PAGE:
October 8, 2017 - 7:28 pm
Updated October 8, 2017 - 8:56 pm
Wynn Resorts Ltd. has a policy of checking on hotel guests who don’t leave their rooms and ask not to be disturbed for more than 12 consecutive hours, Steve Wynn said in a Sunday broadcast interview.
The Wynn’s “do not disturb” policy may or may not have prevented Mandalay Bay officials from discovering what was happening in gunman Stephen Paddock’s suite in the hours leading up to Oct. 1’s shooting rampage that killed 58 people who were attending a nearby concert.
Wynn, the chairman and CEO of Wynn Resorts, also said Paddock’s actions were “stunning” and “unexpected,” according to the Wynn employees who got to know him.
“This sounds like someone totally demented, which he never evidenced, or someone who’s sending a message,” Wynn said in an interview with Chris Wallace that aired on “Fox News Sunday.”
“We don’t know what that message is, or if there is one, but this behavior, according to my employees, is as stunning, as unexpected as any of them have ever (seen from anyone they had) met.”
Wynn was the first Las Vegas casino executive to publicly discuss security and hotel policies in the wake of the tragedy.
The Las Vegas Review-Journal tried to contact other executives for reaction, but were unsuccessful in reaching them Sunday.
When asked whether Paddock had been a customer of Las Vegas-based Boyd Gaming Corp.’s casinos, spokesman David Strow said “that is information we would only be comfortable disclosing to law enforcement as part of their investigation.”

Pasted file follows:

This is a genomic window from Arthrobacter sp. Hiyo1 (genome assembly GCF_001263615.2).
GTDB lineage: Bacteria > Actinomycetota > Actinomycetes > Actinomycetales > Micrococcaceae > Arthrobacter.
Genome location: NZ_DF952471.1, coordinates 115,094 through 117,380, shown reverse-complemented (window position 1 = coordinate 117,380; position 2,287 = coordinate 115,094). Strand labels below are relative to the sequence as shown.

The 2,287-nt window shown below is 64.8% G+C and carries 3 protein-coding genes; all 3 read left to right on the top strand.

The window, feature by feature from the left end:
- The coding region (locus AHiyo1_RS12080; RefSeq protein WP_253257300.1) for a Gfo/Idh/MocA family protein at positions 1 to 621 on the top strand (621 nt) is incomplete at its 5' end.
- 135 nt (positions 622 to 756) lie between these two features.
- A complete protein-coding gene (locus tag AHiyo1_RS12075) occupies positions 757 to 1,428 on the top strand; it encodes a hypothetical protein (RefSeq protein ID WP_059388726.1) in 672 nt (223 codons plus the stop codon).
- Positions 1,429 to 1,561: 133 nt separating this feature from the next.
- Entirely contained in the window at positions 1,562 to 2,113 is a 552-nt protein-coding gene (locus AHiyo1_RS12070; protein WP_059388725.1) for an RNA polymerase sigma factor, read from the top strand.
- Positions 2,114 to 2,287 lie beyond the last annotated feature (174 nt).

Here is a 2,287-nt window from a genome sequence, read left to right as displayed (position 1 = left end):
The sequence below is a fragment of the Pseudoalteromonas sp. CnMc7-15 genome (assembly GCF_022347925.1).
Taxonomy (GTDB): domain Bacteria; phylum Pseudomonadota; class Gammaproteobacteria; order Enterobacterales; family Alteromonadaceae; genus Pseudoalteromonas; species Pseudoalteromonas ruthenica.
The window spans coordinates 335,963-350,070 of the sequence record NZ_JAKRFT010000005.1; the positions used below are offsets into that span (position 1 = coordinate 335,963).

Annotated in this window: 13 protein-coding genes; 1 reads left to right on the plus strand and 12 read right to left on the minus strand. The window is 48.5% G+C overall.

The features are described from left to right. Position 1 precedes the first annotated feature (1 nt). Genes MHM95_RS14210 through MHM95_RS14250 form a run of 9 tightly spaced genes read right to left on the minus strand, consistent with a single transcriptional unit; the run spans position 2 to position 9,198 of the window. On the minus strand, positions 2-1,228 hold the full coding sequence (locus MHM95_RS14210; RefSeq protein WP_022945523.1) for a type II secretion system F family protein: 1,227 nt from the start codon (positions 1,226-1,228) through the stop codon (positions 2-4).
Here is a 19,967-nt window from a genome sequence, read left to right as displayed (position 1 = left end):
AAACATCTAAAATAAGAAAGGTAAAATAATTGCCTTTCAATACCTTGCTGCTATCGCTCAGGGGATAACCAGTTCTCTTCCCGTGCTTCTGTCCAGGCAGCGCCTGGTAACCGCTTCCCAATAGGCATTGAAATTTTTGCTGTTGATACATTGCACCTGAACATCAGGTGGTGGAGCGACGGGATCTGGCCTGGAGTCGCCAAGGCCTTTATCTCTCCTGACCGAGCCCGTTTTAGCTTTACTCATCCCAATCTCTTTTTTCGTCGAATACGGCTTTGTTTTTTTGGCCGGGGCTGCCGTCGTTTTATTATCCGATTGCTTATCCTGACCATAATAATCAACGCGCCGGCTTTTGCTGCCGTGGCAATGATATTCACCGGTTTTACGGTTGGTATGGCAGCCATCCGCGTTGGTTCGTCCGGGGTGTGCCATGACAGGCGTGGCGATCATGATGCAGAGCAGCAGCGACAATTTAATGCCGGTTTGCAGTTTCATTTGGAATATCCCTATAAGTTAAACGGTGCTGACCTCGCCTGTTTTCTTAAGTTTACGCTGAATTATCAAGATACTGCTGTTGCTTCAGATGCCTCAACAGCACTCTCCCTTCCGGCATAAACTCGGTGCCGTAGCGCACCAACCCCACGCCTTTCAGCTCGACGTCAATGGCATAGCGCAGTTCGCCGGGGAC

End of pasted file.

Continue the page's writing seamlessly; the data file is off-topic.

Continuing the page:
“As far as security — we have robust security in place, but are reviewing and heightening security measures as necessary,” Strow said.
Wynn said he began studying how he could make his properties more secure and safer to guests in 2015.
“We had to retrain the entire workforce from housekeeping and room service and people in the tower and observing people,” Wynn said in the interview. “We had to cover every exit and every aspect of the building to see if we could identify and pre-empt any kind of terroristic or violent action. It’s never perfect, of course. But what you can do, to use local vernacular, you can change the odds, I guess.”
Wynn explained how the “do not disturb” policy works and how anyone found with a gun is told to leave the property.
“We certainly wouldn’t invade the privacy of a guest in a room,” Wynn said. “But let’s put it this way: The scenario that we’re aware of would have indicated that he didn’t let anyone in the room for two or three days. That would have triggered a whole bunch of alarms here and we would have, on behalf of the guest of course, investigated for safety and it would have been a provocative situation.”
Keeping guns out of the building
Wynn said MGM is conscientious about protecting its employees and guests and he believes keeping guns out of the building is essential to safety.
“We don’t allow guns in this building unless they’re being carried by our employees and there’s a lot of them. But if anybody’s got a gun — and we find them continually — we eject them from the hotel,” he said.
Wynn said Paddock had “the most vanilla profile one could possibly imagine” and that he was a modest gambler by Wynn Resorts standards. He said Paddock didn’t fit the profile of an addicted compulsive gambler.
Asked by Wallace whether he had a theory about why Paddock did what he did, Wynn said no.
“He was a rational man and every historical review of his behavior indicates that he was a rational man,” Wynn said. “So was his girlfriend. And yet he prepared, over an extended period of time, a totally irrational act.”
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